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Tuesday, 8 May 2012

A home-made rain gauge

Once you start looking at weather, you may want a rain gauge. You can buy one, of course, but you can also make one from scrap materials.

The last thing you want with an evaporation pan (I'll come to that later) is rain water falling in it, the last thing you want in a rain gauge is evaporation, so it needs a bit of design to control for that and to stop rain splashing out.

This entry is essentially a set of partly-baked ideas, because before I got too far, I dropped this one from the book: that's why this entry is a bit deficient in photos.  Grab the idea and run with it, changing it as you go.

For my model, I decided to take a 1-litre milk bottle and lop the top off to make a funnel that would catch the rain and lead it in, and at the same time, stop too much loss by evaporation.

To make the base more stable and also to make the bottom level, I filled the bottom with water, added plaster.

Note well: you need to put down newspaper to work on before you use plaster, and you should clean up any spilled plaster with a vacuum cleaner.

If you have excess water in a container, the plaster powder settles down to a nice flat surface and it still sets, so use a spatula to add plaster powder to an excess of water.  Bounce the container up and down to flatten the plaster.

Then let the plaster set for an hour (20 minutes is enough, but it does no harm to be patient) and pour off the excess water.

On testing, I found that a bit of the water soaked into the plaster, so if I do this again, I will add water-based paint to seal the plaster. Also, if I did this again, I might use cement.

My first tests revealed that the rain gauge still blew over, so I made a stand for it from scrap timber. The second and third pictures show the basic design, near enough for you to make your own.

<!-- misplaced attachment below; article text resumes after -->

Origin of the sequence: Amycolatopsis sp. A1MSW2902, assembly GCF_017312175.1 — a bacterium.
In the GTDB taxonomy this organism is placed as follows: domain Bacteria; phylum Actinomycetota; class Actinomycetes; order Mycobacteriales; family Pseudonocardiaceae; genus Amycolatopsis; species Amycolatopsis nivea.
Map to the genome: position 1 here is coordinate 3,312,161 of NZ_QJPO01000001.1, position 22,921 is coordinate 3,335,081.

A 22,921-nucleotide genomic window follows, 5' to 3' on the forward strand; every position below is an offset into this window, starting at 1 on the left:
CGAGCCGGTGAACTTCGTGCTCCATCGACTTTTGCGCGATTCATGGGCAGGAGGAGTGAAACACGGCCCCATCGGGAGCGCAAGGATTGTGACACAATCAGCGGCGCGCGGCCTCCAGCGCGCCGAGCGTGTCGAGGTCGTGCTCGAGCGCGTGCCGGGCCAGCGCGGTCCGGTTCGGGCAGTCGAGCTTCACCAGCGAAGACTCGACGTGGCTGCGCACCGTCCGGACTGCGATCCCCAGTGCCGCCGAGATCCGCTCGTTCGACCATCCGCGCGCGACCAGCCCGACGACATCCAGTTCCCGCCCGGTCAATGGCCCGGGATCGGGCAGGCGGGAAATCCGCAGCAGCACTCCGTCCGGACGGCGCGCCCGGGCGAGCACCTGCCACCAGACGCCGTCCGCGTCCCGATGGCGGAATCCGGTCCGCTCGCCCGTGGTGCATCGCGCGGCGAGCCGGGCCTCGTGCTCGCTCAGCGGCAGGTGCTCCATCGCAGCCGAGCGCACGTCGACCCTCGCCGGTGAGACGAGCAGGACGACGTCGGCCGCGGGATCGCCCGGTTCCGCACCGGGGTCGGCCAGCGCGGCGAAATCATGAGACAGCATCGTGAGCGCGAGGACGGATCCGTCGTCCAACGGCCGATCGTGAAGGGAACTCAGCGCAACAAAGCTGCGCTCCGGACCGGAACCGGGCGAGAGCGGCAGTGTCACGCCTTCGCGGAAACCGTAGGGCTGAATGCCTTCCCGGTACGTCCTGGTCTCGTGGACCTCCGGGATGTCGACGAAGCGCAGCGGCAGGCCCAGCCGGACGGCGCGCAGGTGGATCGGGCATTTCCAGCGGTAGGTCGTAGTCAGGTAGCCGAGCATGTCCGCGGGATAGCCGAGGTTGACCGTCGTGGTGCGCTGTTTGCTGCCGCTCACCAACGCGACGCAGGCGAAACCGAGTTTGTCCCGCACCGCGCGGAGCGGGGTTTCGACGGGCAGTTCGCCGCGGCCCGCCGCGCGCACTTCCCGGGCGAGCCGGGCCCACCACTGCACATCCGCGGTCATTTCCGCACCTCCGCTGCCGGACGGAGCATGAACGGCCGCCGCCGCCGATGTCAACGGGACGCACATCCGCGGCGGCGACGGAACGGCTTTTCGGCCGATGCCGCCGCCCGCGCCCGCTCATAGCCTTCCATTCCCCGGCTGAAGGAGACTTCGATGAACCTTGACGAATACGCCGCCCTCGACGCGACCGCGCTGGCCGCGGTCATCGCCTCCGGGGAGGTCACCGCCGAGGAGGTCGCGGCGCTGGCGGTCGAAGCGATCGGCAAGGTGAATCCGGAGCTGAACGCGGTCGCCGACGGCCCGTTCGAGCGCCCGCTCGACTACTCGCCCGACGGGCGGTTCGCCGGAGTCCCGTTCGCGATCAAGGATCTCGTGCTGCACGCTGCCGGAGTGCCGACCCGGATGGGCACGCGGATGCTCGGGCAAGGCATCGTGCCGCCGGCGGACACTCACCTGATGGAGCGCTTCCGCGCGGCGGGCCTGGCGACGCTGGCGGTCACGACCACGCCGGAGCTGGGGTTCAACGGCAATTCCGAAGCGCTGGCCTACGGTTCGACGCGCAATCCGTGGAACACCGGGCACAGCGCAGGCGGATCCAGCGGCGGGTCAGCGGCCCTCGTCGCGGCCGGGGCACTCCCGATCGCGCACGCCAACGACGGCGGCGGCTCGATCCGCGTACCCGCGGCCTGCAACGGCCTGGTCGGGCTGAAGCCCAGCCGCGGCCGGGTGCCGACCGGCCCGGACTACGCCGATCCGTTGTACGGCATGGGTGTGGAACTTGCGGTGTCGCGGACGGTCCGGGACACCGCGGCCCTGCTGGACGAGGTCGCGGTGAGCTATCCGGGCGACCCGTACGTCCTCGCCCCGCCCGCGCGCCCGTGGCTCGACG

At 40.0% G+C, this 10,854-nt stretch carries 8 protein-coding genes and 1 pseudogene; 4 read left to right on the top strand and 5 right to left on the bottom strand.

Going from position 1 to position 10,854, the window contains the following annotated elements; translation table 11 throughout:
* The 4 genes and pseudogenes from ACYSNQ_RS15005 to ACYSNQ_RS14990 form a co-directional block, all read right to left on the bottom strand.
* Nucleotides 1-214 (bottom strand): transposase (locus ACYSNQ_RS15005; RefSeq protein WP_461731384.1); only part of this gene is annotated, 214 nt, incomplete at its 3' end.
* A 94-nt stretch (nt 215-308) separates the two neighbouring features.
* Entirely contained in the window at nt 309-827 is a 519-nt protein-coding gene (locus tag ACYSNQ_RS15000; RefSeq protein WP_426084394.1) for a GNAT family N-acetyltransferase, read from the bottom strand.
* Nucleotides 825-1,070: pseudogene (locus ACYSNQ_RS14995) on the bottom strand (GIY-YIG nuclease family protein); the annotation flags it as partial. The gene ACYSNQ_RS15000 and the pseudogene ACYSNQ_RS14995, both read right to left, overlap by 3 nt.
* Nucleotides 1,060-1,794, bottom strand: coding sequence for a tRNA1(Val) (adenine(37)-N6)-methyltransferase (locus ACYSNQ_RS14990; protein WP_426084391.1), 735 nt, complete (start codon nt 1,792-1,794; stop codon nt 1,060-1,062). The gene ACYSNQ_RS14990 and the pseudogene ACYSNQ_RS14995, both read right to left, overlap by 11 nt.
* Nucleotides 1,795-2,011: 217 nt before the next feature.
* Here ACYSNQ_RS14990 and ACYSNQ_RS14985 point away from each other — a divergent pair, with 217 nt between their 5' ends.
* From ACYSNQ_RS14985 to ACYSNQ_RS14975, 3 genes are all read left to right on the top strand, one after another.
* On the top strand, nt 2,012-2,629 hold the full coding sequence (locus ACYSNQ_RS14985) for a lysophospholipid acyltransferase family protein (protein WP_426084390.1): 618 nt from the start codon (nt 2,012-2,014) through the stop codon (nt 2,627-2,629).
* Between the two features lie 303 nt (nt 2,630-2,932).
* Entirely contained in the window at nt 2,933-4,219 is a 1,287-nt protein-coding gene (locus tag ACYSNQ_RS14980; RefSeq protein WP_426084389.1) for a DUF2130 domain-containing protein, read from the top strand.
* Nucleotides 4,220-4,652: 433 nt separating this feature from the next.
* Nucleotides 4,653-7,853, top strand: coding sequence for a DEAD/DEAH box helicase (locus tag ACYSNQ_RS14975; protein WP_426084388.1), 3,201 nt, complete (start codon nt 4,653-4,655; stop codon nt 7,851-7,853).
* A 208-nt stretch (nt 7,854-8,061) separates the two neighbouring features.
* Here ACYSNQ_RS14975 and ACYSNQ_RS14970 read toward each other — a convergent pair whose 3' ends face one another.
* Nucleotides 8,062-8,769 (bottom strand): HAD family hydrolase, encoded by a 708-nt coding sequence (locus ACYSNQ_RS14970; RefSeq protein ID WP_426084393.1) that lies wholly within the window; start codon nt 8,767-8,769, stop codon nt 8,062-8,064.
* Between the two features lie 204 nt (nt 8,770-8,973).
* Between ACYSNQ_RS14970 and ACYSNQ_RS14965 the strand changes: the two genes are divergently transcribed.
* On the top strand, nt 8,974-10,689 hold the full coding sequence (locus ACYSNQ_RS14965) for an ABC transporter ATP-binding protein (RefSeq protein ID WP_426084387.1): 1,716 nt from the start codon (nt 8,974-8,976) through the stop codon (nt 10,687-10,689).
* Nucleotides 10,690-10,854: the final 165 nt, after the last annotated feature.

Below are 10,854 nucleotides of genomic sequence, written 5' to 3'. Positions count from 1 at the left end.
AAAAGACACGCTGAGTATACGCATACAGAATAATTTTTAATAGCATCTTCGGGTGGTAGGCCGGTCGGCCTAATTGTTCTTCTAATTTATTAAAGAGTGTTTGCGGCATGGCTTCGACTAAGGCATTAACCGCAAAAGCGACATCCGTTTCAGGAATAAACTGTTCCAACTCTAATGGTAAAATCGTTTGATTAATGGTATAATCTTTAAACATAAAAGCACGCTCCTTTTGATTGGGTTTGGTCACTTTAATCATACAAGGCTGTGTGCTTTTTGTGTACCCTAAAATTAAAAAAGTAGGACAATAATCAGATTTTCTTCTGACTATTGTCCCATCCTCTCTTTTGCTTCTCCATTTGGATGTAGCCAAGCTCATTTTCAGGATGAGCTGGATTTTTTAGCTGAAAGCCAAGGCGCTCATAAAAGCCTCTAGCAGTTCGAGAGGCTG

The wire came from a coat hanger, but note the spiral on the dowel. This is a special feature, because when you hold it, the spiral will slide up and down the dowel stick easily enough.

When you let go and it is hanging under its own weight, it clings.  You can see this in the second photograph.

I used this design feature later when I was rigging home-made stands for lights than I use for close-up and micro-photography—I'll talk about those some other time.

To finish it off, I suggest adding a scale up the side.

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This blog covers quite a few different things, so I tag each post. I also blog about history, and I am currently writing a series of books called Not your usual... and the first two have been accepted by Five Mile Press, The offcuts appear here with the tag Not Your Usual... . For a taste of Australian tall tales, try the tags Speewah or Crooked Mick.   For a miscellany of oddities, try the tag temporary obsessions. And language us covered under the tags Descants and Curiosities, while stuff about small life is under Wee beasties.

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